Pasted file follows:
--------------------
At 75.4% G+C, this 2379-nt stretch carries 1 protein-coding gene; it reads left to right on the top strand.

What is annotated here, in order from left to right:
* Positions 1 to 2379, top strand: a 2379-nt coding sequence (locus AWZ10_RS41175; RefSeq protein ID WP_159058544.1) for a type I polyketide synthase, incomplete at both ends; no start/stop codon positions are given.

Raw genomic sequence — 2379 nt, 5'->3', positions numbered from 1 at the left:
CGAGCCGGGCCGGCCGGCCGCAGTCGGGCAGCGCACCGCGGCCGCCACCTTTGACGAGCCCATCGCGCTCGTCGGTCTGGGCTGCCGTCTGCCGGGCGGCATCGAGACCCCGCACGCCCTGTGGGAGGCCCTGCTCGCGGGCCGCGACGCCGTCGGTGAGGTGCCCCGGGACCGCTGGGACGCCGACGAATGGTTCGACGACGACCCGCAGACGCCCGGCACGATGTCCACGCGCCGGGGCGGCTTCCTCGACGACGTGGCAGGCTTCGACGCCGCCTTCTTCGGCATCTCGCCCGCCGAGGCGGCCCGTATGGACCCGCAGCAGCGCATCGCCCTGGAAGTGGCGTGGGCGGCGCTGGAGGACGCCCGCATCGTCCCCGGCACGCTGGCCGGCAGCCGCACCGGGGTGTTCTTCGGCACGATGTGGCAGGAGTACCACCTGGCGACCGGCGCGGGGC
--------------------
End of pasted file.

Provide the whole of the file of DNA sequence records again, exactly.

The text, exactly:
At 75.4% G+C, this 2379-nt stretch carries 1 protein-coding gene; it reads left to right on the top strand.

What is annotated here, in order from left to right:
* Positions 1 to 2379, top strand: a 2379-nt coding sequence (locus AWZ10_RS41175; RefSeq protein ID WP_159058544.1) for a type I polyketide synthase, incomplete at both ends; no start/stop codon positions are given.

Raw genomic sequence — 2379 nt, 5'->3', positions numbered from 1 at the left:
CGAGCCGGGCCGGCCGGCCGCAGTCGGGCAGCGCACCGCGGCCGCCACCTTTGACGAGCCCATCGCGCTCGTCGGTCTGGGCTGCCGTCTGCCGGGCGGCATCGAGACCCCGCACGCCCTGTGGGAGGCCCTGCTCGCGGGCCGCGACGCCGTCGGTGAGGTGCCCCGGGACCGCTGGGACGCCGACGAATGGTTCGACGACGACCCGCAGACGCCCGGCACGATGTCCACGCGCCGGGGCGGCTTCCTCGACGACGTGGCAGGCTTCGACGCCGCCTTCTTCGGCATCTCGCCCGCCGAGGCGGCCCGTATGGACCCGCAGCAGCGCATCGCCCTGGAAGTGGCGTGGGCGGCGCTGGAGGACGCCCGCATCGTCCCCGGCACGCTGGCCGGCAGCCGCACCGGGGTGTTCTTCGGCACGATGTGGCAGGAGTACCACCTGGCGACCGGCGCGGGGC